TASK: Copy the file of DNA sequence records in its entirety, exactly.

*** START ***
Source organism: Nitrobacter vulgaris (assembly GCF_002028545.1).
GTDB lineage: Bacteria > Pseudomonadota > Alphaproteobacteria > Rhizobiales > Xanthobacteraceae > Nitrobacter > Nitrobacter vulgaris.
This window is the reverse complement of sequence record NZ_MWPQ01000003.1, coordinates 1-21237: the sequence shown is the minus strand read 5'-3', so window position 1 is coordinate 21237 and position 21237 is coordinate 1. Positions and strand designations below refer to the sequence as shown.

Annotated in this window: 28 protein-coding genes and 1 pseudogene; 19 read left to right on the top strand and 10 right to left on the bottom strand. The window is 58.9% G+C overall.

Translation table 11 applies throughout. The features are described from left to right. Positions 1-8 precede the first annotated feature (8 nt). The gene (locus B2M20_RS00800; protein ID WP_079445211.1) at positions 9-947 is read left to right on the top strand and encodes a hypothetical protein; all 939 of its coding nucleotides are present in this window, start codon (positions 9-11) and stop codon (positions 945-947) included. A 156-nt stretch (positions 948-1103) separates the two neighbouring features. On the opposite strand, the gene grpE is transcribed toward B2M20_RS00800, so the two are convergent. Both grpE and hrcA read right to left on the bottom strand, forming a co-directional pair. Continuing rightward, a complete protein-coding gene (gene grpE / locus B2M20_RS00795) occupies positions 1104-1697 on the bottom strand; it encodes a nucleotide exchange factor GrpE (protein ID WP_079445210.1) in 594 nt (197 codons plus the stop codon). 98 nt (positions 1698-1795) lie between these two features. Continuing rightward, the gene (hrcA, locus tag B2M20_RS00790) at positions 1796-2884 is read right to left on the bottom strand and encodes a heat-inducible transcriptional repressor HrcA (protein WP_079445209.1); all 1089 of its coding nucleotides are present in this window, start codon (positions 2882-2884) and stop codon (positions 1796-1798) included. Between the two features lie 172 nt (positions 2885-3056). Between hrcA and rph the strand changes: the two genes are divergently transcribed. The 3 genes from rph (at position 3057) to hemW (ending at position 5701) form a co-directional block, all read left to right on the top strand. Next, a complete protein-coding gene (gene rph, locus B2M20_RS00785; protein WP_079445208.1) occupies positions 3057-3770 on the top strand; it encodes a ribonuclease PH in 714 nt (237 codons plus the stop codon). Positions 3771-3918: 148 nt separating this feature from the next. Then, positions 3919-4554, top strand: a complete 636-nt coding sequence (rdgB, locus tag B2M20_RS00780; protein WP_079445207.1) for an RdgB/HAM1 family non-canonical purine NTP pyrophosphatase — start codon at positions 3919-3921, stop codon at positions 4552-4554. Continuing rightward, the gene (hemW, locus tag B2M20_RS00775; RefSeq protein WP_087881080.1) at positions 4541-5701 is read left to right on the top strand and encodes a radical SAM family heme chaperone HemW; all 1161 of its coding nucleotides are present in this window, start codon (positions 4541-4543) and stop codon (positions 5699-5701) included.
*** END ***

Source organism: Nitrobacter vulgaris (assembly GCF_002028545.1).
GTDB lineage: Bacteria > Pseudomonadota > Alphaproteobacteria > Rhizobiales > Xanthobacteraceae > Nitrobacter > Nitrobacter vulgaris.
This window is the reverse complement of sequence record NZ_MWPQ01000003.1, coordinates 1-21237: the sequence shown is the minus strand read 5'-3', so window position 1 is coordinate 21237 and position 21237 is coordinate 1. Positions and strand designations below refer to the sequence as shown.

Annotated in this window: 28 protein-coding genes and 1 pseudogene; 19 read left to right on the top strand and 10 right to left on the bottom strand. The window is 58.9% G+C overall.

Translation table 11 applies throughout. The features are described from left to right. Positions 1-8 precede the first annotated feature (8 nt). The gene (locus B2M20_RS00800; protein ID WP_079445211.1) at positions 9-947 is read left to right on the top strand and encodes a hypothetical protein; all 939 of its coding nucleotides are present in this window, start codon (positions 9-11) and stop codon (positions 945-947) included. A 156-nt stretch (positions 948-1103) separates the two neighbouring features. On the opposite strand, the gene grpE is transcribed toward B2M20_RS00800, so the two are convergent. Both grpE and hrcA read right to left on the bottom strand, forming a co-directional pair. Continuing rightward, a complete protein-coding gene (gene grpE / locus B2M20_RS00795) occupies positions 1104-1697 on the bottom strand; it encodes a nucleotide exchange factor GrpE (protein ID WP_079445210.1) in 594 nt (197 codons plus the stop codon). 98 nt (positions 1698-1795) lie between these two features. Continuing rightward, the gene (hrcA, locus tag B2M20_RS00790) at positions 1796-2884 is read right to left on the bottom strand and encodes a heat-inducible transcriptional repressor HrcA (protein WP_079445209.1); all 1089 of its coding nucleotides are present in this window, start codon (positions 2882-2884) and stop codon (positions 1796-1798) included. Between the two features lie 172 nt (positions 2885-3056). Between hrcA and rph the strand changes: the two genes are divergently transcribed. The 3 genes from rph (at position 3057) to hemW (ending at position 5701) form a co-directional block, all read left to right on the top strand. Next, a complete protein-coding gene (gene rph, locus B2M20_RS00785; protein WP_079445208.1) occupies positions 3057-3770 on the top strand; it encodes a ribonuclease PH in 714 nt (237 codons plus the stop codon). Positions 3771-3918: 148 nt separating this feature from the next. Then, positions 3919-4554, top strand: a complete 636-nt coding sequence (rdgB, locus tag B2M20_RS00780; protein WP_079445207.1) for an RdgB/HAM1 family non-canonical purine NTP pyrophosphatase — start codon at positions 3919-3921, stop codon at positions 4552-4554. Continuing rightward, the gene (hemW, locus tag B2M20_RS00775; RefSeq protein WP_087881080.1) at positions 4541-5701 is read left to right on the top strand and encodes a radical SAM family heme chaperone HemW; all 1161 of its coding nucleotides are present in this window, start codon (positions 4541-4543) and stop codon (positions 5699-5701) included.